They’re as adept at playing selections from Disney hit movies like Moana and Tangled as they are classics like Pachelbel’s “Canon in D.”
“It’s kind of a cool experience. People walk by and are like, ‘I recognize that tune,’ so they’ll stop and listen,” said violinist Maya Gibson. “We have a lot of support from the hospital and our faculty, so that’s important.”
The quartet is rounded out by cellist James Dickey and violinists Brandon Hou and John Latremouille. Each is of the MCG Class of 2021 and discovered their shared passion for music during a student social mixer.
“I was trying to figure out some way to keep playing cello while in school, but it’s way more fulfilling to play together,” said Dickey.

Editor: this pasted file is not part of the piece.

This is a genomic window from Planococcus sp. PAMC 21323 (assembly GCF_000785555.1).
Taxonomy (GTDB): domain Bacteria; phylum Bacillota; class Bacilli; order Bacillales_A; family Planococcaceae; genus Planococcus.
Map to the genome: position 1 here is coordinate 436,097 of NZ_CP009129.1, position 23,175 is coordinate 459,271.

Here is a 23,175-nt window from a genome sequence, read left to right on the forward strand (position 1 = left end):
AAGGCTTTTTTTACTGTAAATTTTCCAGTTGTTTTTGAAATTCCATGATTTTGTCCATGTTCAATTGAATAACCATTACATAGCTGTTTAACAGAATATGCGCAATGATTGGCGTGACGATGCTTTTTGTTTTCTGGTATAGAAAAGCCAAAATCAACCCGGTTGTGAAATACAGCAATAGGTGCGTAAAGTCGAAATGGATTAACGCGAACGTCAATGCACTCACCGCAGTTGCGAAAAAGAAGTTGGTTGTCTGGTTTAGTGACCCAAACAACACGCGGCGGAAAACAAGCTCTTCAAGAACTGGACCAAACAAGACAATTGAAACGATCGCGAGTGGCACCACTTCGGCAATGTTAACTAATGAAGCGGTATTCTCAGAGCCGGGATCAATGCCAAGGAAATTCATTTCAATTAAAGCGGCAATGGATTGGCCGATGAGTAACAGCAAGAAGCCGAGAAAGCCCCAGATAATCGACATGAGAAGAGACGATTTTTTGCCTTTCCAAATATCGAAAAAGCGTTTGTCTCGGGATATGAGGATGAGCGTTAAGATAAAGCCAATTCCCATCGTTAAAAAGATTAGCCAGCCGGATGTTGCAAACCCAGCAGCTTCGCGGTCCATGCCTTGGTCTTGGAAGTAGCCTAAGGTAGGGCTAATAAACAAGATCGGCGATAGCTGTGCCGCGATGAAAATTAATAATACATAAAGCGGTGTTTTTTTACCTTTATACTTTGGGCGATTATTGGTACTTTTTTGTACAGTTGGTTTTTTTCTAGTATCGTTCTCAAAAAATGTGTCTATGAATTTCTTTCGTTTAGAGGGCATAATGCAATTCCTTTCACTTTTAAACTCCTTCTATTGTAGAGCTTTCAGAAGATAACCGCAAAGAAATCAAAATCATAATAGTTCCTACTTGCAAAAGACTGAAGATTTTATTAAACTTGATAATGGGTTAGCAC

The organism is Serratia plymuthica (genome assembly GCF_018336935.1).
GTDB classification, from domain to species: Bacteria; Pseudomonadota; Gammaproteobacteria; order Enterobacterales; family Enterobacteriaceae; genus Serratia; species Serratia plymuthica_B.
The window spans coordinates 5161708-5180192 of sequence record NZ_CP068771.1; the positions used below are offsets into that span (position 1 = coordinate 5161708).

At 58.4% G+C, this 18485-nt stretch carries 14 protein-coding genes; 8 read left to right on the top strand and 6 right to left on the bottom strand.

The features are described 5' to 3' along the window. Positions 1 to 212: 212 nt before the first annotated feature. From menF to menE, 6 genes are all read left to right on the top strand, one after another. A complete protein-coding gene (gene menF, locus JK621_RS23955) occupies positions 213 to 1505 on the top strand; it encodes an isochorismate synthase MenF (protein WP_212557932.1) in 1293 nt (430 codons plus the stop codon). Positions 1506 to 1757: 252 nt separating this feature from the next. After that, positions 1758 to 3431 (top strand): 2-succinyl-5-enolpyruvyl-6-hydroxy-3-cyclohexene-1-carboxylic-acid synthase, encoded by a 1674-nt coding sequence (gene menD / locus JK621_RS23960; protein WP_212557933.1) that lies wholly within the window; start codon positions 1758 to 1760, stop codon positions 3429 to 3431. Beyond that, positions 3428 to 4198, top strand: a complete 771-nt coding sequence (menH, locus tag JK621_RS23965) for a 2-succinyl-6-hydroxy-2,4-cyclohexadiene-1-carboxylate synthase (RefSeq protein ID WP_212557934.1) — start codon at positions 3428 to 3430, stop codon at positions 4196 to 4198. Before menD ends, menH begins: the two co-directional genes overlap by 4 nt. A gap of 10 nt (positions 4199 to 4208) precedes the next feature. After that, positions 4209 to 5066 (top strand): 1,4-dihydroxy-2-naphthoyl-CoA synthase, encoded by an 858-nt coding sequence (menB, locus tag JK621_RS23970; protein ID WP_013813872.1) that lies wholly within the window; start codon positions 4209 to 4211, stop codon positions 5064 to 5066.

And just like that, their club, Music in Medicine, was born. Dickey is the director, Gibson is assistant director and Hou is the volunteer coordinator. Music in Medicine performs as part of Music at Midday, an arts program that began with a husband and wife volunteering to perform last November.
“From there, we realized how impactful music was and the official program was born. We love to have a variety of talents. We have had singers, pianists and violinists,” said Augusta University Health Volunteer Engagement Coordinator Brooke Rappaport.
Music has long been recognized as an effective form of therapy to provide an outlet for emotions, and researchers are studying how song, sound frequencies and rhythm can treat physical ailments. Studies have found that music improves the body’s immune system, function and reduces stress, according to the American Psychological Association.
“You don’t know why people are in the hospital, so just to see them smile … that’s the biggest reason why we play,” said Hou.
The quartet can next be seen on Feb. 16 from 12:15-1:15 p.m. in the CHOG lobby.